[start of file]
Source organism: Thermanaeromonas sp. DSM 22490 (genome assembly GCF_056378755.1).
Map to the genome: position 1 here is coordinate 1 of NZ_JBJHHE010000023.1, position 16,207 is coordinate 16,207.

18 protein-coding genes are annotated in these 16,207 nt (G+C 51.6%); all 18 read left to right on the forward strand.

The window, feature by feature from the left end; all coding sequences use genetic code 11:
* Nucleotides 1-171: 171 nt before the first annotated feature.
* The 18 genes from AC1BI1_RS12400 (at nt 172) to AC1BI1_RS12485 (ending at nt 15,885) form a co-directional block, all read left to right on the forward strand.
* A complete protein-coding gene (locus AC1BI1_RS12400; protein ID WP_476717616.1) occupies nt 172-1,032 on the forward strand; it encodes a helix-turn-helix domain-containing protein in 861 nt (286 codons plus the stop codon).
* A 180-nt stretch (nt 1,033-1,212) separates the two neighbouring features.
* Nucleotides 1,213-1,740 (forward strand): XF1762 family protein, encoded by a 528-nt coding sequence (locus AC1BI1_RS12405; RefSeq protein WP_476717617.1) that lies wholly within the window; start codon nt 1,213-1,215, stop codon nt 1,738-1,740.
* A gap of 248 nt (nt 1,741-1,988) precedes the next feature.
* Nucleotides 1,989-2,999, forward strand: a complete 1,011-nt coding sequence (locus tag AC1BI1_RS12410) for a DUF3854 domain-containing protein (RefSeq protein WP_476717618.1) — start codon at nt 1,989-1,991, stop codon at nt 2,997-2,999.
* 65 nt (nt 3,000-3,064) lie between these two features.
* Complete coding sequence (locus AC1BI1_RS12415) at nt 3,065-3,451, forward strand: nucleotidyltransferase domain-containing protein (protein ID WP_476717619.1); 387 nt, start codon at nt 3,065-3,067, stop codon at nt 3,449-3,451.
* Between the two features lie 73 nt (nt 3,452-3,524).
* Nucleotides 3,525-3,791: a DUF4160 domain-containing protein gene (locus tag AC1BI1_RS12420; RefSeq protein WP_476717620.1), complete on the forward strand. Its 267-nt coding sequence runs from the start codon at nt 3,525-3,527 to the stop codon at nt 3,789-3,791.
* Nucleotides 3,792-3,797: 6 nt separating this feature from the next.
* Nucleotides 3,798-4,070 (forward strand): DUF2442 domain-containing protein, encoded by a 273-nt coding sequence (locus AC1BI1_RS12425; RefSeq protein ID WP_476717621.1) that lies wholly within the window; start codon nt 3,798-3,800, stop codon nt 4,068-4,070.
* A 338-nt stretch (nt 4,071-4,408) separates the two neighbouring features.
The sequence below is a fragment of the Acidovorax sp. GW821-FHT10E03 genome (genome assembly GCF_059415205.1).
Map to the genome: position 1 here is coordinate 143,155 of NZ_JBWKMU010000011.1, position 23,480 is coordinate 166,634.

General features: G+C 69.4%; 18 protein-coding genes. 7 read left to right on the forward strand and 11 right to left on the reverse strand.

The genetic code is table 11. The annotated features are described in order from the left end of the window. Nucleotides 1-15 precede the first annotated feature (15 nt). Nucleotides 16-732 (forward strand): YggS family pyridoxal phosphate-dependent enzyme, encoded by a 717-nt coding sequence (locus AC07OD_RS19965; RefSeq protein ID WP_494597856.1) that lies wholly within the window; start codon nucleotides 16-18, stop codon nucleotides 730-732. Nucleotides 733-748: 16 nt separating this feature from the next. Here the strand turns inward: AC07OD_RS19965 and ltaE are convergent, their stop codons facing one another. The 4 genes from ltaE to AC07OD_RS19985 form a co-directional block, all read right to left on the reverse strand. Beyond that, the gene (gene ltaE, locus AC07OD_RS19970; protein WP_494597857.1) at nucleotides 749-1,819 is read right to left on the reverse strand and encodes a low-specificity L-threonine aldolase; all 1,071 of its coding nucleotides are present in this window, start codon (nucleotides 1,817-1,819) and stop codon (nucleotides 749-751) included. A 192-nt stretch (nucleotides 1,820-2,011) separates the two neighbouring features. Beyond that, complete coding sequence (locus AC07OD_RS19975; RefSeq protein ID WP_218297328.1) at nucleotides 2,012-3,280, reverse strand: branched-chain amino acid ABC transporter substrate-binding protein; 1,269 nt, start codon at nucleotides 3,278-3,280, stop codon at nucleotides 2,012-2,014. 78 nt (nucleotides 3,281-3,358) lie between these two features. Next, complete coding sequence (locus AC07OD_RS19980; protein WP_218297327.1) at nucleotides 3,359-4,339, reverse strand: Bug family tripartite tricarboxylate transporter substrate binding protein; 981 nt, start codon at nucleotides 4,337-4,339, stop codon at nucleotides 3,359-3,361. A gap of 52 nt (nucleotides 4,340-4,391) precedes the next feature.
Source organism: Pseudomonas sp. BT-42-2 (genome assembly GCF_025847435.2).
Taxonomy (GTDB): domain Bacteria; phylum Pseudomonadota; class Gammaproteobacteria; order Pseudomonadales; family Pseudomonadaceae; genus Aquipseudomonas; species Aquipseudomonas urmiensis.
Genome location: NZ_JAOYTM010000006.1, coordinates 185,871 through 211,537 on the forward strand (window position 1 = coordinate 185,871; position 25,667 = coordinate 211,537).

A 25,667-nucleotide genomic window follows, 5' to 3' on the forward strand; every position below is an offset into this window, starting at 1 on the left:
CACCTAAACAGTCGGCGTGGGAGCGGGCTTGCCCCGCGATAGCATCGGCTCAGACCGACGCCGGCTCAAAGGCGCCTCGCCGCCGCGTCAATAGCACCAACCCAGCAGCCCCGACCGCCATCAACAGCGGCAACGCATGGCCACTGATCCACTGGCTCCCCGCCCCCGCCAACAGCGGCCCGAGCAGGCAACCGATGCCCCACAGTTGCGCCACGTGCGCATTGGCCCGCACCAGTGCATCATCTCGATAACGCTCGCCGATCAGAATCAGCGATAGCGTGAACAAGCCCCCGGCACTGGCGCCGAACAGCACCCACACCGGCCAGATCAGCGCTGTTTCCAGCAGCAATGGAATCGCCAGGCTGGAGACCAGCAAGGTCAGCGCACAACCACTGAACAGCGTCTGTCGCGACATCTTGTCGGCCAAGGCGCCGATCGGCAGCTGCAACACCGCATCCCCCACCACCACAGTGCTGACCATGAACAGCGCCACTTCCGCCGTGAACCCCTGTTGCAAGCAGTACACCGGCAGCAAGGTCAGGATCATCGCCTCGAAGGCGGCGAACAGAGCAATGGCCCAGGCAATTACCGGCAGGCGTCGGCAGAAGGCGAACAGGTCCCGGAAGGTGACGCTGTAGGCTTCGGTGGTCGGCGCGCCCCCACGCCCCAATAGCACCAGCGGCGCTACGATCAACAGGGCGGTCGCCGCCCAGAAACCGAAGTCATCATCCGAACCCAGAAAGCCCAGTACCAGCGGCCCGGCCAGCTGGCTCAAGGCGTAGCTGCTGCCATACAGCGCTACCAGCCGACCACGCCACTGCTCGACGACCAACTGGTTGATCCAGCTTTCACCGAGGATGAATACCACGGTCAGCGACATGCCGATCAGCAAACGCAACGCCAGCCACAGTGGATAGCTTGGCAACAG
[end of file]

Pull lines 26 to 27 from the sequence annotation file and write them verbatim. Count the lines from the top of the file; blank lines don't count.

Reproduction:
A 25,667-nucleotide genomic window follows, 5' to 3' on the forward strand; every position below is an offset into this window, starting at 1 on the left:
CACCTAAACAGTCGGCGTGGGAGCGGGCTTGCCCCGCGATAGCATCGGCTCAGACCGACGCCGGCTCAAAGGCGCCTCGCCGCCGCGTCAATAGCACCAACCCAGCAGCCCCGACCGCCATCAACAGCGGCAACGCATGGCCACTGATCCACTGGCTCCCCGCCCCCGCCAACAGCGGCCCGAGCAGGCAACCGATGCCCCACAGTTGCGCCACGTGCGCATTGGCCCGCACCAGTGCATCATCTCGATAACGCTCGCCGATCAGAATCAGCGATAGCGTGAACAAGCCCCCGGCACTGGCGCCGAACAGCACCCACACCGGCCAGATCAGCGCTGTTTCCAGCAGCAATGGAATCGCCAGGCTGGAGACCAGCAAGGTCAGCGCACAACCACTGAACAGCGTCTGTCGCGACATCTTGTCGGCCAAGGCGCCGATCGGCAGCTGCAACACCGCATCCCCCACCACCACAGTGCTGACCATGAACAGCGCCACTTCCGCCGTGAACCCCTGTTGCAAGCAGTACACCGGCAGCAAGGTCAGGATCATCGCCTCGAAGGCGGCGAACAGAGCAATGGCCCAGGCAATTACCGGCAGGCGTCGGCAGAAGGCGAACAGGTCCCGGAAGGTGACGCTGTAGGCTTCGGTGGTCGGCGCGCCCCCACGCCCCAATAGCACCAGCGGCGCTACGATCAACAGGGCGGTCGCCGCCCAGAAACCGAAGTCATCATCCGAACCCAGAAAGCCCAGTACCAGCGGCCCGGCCAGCTGGCTCAAGGCGTAGCTGCTGCCATACAGCGCTACCAGCCGACCACGCCACTGCTCGACGACCAACTGGTTGATCCAGCTTTCACCGAGGATGAATACCACGGTCAGCGACATGCCGATCAGCAAACGCAACGCCAGCCACAGTGGATAGCTTGGCAACAG